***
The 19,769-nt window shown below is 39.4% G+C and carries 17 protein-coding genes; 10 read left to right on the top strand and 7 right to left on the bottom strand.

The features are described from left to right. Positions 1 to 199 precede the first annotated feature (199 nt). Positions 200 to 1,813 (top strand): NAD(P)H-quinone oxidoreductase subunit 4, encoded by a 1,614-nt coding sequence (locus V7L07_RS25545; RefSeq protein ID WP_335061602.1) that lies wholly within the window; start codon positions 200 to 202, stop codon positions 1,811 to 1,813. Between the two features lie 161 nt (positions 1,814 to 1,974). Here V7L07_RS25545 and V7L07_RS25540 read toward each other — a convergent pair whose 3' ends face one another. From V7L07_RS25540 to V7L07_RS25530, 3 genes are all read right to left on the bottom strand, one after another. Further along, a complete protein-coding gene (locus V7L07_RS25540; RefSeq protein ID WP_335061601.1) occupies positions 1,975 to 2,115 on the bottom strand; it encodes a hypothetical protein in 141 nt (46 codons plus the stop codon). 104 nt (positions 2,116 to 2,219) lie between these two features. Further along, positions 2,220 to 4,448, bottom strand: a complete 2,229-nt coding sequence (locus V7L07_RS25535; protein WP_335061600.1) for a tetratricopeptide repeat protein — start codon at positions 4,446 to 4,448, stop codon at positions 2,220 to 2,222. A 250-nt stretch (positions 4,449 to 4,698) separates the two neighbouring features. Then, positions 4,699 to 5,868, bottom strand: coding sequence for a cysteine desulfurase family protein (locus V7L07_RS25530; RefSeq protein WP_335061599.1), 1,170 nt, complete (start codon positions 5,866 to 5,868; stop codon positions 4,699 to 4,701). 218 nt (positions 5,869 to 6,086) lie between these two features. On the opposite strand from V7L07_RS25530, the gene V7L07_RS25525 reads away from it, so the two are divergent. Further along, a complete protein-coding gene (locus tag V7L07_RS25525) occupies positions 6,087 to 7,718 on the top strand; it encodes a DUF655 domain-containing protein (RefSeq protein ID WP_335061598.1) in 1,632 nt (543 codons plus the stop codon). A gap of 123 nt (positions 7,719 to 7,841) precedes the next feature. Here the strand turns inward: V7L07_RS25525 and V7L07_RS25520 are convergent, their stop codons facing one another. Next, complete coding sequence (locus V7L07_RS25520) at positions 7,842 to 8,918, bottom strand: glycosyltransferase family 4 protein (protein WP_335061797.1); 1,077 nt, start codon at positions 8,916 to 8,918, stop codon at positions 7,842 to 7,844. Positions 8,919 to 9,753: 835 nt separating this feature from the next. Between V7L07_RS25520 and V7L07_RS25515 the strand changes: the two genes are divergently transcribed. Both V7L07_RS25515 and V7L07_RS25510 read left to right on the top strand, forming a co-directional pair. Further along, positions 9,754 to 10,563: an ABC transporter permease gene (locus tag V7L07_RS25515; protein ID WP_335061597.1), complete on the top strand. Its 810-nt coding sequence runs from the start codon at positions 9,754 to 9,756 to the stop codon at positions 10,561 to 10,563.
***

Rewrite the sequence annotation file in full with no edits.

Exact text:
The 19,769-nt window shown below is 39.4% G+C and carries 17 protein-coding genes; 10 read left to right on the top strand and 7 right to left on the bottom strand.

The features are described from left to right. Positions 1 to 199 precede the first annotated feature (199 nt). Positions 200 to 1,813 (top strand): NAD(P)H-quinone oxidoreductase subunit 4, encoded by a 1,614-nt coding sequence (locus V7L07_RS25545; RefSeq protein ID WP_335061602.1) that lies wholly within the window; start codon positions 200 to 202, stop codon positions 1,811 to 1,813. Between the two features lie 161 nt (positions 1,814 to 1,974). Here V7L07_RS25545 and V7L07_RS25540 read toward each other — a convergent pair whose 3' ends face one another. From V7L07_RS25540 to V7L07_RS25530, 3 genes are all read right to left on the bottom strand, one after another. Further along, a complete protein-coding gene (locus V7L07_RS25540; RefSeq protein ID WP_335061601.1) occupies positions 1,975 to 2,115 on the bottom strand; it encodes a hypothetical protein in 141 nt (46 codons plus the stop codon). 104 nt (positions 2,116 to 2,219) lie between these two features. Further along, positions 2,220 to 4,448, bottom strand: a complete 2,229-nt coding sequence (locus V7L07_RS25535; protein WP_335061600.1) for a tetratricopeptide repeat protein — start codon at positions 4,446 to 4,448, stop codon at positions 2,220 to 2,222. A 250-nt stretch (positions 4,449 to 4,698) separates the two neighbouring features. Then, positions 4,699 to 5,868, bottom strand: coding sequence for a cysteine desulfurase family protein (locus V7L07_RS25530; RefSeq protein WP_335061599.1), 1,170 nt, complete (start codon positions 5,866 to 5,868; stop codon positions 4,699 to 4,701). 218 nt (positions 5,869 to 6,086) lie between these two features. On the opposite strand from V7L07_RS25530, the gene V7L07_RS25525 reads away from it, so the two are divergent. Further along, a complete protein-coding gene (locus tag V7L07_RS25525) occupies positions 6,087 to 7,718 on the top strand; it encodes a DUF655 domain-containing protein (RefSeq protein ID WP_335061598.1) in 1,632 nt (543 codons plus the stop codon). A gap of 123 nt (positions 7,719 to 7,841) precedes the next feature. Here the strand turns inward: V7L07_RS25525 and V7L07_RS25520 are convergent, their stop codons facing one another. Next, complete coding sequence (locus V7L07_RS25520) at positions 7,842 to 8,918, bottom strand: glycosyltransferase family 4 protein (protein WP_335061797.1); 1,077 nt, start codon at positions 8,916 to 8,918, stop codon at positions 7,842 to 7,844. Positions 8,919 to 9,753: 835 nt separating this feature from the next. Between V7L07_RS25520 and V7L07_RS25515 the strand changes: the two genes are divergently transcribed. Both V7L07_RS25515 and V7L07_RS25510 read left to right on the top strand, forming a co-directional pair. Further along, positions 9,754 to 10,563: an ABC transporter permease gene (locus tag V7L07_RS25515; protein ID WP_335061597.1), complete on the top strand. Its 810-nt coding sequence runs from the start codon at positions 9,754 to 9,756 to the stop codon at positions 10,561 to 10,563.